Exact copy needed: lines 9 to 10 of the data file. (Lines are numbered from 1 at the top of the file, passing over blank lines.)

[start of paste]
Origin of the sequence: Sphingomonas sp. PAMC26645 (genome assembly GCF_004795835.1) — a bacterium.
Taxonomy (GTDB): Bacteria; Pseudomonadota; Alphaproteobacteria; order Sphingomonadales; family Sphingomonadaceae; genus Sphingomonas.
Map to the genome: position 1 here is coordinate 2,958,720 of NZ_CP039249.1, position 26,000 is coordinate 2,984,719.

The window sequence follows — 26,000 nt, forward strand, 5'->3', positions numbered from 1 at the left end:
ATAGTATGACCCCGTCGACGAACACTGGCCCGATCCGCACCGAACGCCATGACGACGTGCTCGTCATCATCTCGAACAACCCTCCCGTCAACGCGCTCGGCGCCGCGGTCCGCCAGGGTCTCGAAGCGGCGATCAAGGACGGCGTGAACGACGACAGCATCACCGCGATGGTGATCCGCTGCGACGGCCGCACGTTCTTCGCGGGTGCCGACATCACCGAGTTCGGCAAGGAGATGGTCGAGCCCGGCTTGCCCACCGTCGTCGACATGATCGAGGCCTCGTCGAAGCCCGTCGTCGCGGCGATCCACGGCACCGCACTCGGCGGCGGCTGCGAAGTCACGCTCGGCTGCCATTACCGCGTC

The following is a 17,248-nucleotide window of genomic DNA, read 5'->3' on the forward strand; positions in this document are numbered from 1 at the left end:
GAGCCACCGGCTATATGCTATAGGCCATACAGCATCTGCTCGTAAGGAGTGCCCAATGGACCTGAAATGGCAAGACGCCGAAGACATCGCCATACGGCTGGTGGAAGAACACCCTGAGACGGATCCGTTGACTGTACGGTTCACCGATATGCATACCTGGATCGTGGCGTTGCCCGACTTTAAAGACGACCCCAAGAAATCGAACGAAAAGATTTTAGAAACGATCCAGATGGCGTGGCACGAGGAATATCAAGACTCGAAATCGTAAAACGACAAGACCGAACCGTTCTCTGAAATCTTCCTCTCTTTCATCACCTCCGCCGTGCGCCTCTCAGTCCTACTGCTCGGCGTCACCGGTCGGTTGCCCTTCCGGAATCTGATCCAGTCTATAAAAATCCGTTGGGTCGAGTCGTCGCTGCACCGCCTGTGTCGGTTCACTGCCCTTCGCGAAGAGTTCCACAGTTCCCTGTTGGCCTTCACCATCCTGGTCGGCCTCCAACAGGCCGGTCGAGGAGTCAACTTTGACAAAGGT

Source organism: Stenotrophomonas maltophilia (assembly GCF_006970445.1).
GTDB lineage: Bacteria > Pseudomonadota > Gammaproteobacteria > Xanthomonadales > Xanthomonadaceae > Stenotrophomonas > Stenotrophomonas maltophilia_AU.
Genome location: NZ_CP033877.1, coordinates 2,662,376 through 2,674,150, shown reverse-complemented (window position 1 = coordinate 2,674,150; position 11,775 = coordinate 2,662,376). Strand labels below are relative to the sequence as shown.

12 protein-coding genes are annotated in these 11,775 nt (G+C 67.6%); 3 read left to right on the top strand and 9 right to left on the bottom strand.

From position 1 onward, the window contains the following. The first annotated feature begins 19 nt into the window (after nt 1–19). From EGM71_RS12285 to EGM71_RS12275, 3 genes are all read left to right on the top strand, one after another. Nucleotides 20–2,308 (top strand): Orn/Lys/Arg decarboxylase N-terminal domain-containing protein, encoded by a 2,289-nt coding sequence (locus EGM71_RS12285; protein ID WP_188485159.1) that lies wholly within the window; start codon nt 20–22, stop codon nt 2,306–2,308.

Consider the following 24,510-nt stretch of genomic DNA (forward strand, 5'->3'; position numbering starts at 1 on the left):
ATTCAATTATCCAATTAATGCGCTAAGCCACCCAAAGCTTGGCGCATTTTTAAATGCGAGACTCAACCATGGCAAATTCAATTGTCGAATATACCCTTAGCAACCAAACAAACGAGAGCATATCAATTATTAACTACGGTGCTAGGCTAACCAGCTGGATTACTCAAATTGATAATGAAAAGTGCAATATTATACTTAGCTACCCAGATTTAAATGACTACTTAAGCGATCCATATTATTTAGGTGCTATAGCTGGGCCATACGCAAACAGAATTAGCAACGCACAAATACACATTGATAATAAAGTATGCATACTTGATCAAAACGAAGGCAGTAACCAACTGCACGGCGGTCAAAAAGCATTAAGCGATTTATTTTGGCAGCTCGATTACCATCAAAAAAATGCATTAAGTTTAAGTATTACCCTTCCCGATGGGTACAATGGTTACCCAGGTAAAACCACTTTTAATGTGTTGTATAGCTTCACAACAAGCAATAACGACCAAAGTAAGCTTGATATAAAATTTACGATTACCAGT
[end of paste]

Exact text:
GTDB lineage: Bacteria > Pseudomonadota > Gammaproteobacteria > Xanthomonadales > Xanthomonadaceae > Stenotrophomonas > Stenotrophomonas maltophilia_AU.
Genome location: NZ_CP033877.1, coordinates 2,662,376 through 2,674,150, shown reverse-complemented (window position 1 = coordinate 2,674,150; position 11,775 = coordinate 2,662,376). Strand labels below are relative to the sequence as shown.